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Everyone loves this Studio Ghibli classic, so much so Loewe created a sold out collection around it. The Japanese animation studio, loved for its eccentric storytelling and Hayao Miyazaki's unique style, is also lauded for its mouthwatering food scenes. There's even a cookbook about it. One such scene you'll find in Howl's Moving Castle, where Calcifer is stoked so that Sophie can cook a breakfast of bacon and eggs.


Jiro Dreams of Sushi (2011)

Jiro Dreams of Sushi is the story of Jiro Ono, widely considered a master of sushi. From his small ten-seat restaurant operating out of a Tokyo train station, the 97-year-old prepares a fastidious 20-course omakase meal. Just how painstaking is the process? That's what the documentary aims to spotlight; from the discerning seafood selects made at Tsukiji market to his apprentice's 200 attempts at making the perfect tamago.


Sideways (2004)

A road movie that follows best friends, Miles and Jack, as they tour Californian wine country before Jack gets hitched. While Sideways is more obsessed with grapes over grub, both boozehounds and gluttons will appreciate it. Oh, and it stars Sandra Oh, for anyone missing the Killing Eve actress.


Wallace & Gromit: A Grand Day Out (1989)

A real IYKYK food movie. Run out of cheese before a bank holiday? Why not fly a rocket to the moon, which everyone knows is made out of cheese. That's some real lateral thinking if you ask me. Wallace and Gromit saw America's famous cheese bunker and decided to one up it.


Departures (2008)

While much of this existential film should put you off your dinner considering it's set in a mortuary, there is one reason it's on this list. If you're not familiar with the Japanese tradition of eating KFC for Christmas, then you will be after watching Departures. When the holidays roll around, Daigo, a has-been cellist, breaks bread with his boss and colleague by tearing into a mound of fried chicken in a satisfying and somewhat unnerving scene.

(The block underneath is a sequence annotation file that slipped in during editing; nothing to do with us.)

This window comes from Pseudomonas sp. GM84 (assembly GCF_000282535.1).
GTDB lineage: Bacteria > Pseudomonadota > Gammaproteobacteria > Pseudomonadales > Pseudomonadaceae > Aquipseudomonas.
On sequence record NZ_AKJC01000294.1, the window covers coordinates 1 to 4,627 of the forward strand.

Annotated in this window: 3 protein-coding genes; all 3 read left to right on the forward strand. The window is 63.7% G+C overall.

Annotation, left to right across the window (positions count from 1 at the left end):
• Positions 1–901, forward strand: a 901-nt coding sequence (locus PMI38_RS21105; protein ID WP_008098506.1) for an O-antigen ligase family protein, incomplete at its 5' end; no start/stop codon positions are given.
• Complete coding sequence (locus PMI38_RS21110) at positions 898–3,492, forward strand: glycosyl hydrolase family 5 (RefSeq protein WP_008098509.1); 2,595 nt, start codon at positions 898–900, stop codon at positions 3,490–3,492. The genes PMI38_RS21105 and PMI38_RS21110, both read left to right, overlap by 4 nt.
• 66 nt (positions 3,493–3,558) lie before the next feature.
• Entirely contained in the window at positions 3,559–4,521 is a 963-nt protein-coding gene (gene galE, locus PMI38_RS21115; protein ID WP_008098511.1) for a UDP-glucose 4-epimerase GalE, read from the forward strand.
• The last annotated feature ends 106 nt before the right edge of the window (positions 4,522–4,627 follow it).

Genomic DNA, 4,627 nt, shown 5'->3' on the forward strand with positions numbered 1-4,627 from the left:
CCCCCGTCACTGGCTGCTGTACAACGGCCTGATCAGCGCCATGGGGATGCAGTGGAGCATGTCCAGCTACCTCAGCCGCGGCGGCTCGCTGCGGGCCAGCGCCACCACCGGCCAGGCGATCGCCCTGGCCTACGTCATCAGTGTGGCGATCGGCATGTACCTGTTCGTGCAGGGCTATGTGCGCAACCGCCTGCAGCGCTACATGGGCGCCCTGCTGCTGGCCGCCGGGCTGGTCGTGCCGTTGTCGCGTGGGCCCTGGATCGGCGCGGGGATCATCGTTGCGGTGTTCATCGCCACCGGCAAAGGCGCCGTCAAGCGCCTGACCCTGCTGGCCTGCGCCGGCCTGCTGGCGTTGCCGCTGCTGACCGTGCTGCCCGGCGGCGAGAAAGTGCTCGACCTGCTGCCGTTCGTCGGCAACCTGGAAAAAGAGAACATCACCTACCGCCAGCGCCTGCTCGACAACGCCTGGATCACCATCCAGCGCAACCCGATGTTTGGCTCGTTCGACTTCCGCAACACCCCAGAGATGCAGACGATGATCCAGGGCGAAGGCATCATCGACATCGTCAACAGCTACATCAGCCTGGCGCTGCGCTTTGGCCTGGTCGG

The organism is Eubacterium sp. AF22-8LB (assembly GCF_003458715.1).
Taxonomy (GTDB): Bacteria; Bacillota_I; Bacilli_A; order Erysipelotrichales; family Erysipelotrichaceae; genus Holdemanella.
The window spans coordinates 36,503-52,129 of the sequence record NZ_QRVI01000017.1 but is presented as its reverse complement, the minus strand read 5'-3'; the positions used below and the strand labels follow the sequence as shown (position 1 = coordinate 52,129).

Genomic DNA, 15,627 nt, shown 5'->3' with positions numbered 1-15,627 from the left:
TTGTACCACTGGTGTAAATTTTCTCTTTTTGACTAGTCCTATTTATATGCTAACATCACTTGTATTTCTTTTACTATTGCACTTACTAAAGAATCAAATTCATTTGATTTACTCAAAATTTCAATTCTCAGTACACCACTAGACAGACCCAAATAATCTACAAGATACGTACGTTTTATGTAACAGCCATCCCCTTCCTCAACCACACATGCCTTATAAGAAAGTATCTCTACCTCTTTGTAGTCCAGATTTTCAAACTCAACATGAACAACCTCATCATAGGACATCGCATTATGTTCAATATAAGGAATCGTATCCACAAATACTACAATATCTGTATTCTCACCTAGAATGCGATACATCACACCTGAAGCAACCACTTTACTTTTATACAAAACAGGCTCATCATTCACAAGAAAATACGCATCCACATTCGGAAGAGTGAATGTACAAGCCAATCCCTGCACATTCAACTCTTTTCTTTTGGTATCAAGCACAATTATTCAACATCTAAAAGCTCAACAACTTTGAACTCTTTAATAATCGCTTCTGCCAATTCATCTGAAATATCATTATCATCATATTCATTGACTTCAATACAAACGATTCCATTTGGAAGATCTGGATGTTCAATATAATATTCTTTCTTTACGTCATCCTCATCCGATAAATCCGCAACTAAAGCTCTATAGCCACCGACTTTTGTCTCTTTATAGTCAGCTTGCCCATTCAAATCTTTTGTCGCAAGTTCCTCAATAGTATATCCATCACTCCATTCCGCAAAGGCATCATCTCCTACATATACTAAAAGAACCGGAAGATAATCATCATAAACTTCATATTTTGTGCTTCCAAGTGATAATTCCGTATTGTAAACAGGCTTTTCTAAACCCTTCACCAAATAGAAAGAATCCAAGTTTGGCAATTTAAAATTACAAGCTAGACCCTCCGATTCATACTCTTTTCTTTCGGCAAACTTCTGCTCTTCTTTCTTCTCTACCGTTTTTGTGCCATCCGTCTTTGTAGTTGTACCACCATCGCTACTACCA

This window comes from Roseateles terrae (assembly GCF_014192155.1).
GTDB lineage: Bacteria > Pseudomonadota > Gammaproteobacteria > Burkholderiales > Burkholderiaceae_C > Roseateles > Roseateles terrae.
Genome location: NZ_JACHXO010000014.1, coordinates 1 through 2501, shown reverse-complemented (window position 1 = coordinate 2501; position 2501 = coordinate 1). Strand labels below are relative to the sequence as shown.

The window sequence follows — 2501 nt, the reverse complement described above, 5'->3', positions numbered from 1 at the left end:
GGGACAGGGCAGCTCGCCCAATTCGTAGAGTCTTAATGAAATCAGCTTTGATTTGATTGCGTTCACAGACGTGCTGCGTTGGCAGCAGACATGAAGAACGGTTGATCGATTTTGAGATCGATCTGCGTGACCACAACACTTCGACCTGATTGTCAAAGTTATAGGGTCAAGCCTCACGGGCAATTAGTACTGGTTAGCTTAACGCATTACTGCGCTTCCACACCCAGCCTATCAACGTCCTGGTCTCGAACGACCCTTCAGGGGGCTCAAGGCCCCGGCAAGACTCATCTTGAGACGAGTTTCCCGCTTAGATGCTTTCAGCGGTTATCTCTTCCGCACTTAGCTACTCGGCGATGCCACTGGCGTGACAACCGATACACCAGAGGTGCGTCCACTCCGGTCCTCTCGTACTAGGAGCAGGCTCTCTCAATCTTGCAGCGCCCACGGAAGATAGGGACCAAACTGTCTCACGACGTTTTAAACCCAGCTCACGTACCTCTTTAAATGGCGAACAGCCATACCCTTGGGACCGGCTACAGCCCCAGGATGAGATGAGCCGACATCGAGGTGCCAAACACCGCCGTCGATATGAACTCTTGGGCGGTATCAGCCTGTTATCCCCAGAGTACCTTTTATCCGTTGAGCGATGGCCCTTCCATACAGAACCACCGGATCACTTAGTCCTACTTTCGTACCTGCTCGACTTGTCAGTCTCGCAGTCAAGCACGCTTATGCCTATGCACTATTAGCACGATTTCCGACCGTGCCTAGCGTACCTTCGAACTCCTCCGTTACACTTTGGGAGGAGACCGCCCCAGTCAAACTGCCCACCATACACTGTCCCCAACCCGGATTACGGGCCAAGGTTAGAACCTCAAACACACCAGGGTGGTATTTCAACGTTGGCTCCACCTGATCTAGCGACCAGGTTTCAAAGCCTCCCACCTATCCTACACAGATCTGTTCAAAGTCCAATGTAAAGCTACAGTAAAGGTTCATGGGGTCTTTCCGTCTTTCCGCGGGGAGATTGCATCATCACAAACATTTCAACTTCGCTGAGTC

Mystic Pizza (1988)

Set in the summer after they finish high school, Julia Roberts plays Daisy Araujo who, along with her sensible sister Kat and the feisty yet soft-hearted Jojo, work at Mystic Pizza slinging out pies. Pizza, the ultimate comfort food, is a meal over which love, heartbreak, betrayal and confusion play out.


Ratatouille (2007)


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Described by Anthony Bourdain as "quite simply the best food movie ever made", it would be blasphemous to exclude Ratatouille from this list. A Pixar film that follows Remy, a rat that aspires to the heavenly levels of French fine dining, as he teams up with Linguini, lowly kitchen porter of Gusteau's. Together, the pair prove that fine art can come from the most surprising of places, including the gutter.

Marie Antoinette (2007)

For a woman that supposedly said "let them eat cake," Sofia Coppola ensures that in her version of Marie Antoinette's life, the audience is well-fed. Whether that's visually, through the grandiose sets with tables of delicately frosted cakes and pyramids of champagne, the lineup of Kirsten Dunst, Rose Byrne, Jamie Dornan and Judy Davis, or the stellar soundtrack comprising of New Order and Adam and the Ants.


Kramer vs. Kramer (1979)


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Most of us will remember Kramer vs. Kramer for Meryl Streep's trench coats and the costumes courtesy of Ruth Morle. However, the brilliance of the film was the way food conveyed the changing family roles and shifts in domesticity. From the forced "having a great time" French toast with Dustin Hoffman's eggy fingers to the evolved iteration that came when son and father got into a rhythm. Who could forget chocolate chip ice cream for dinner or the sad Salisbury steak?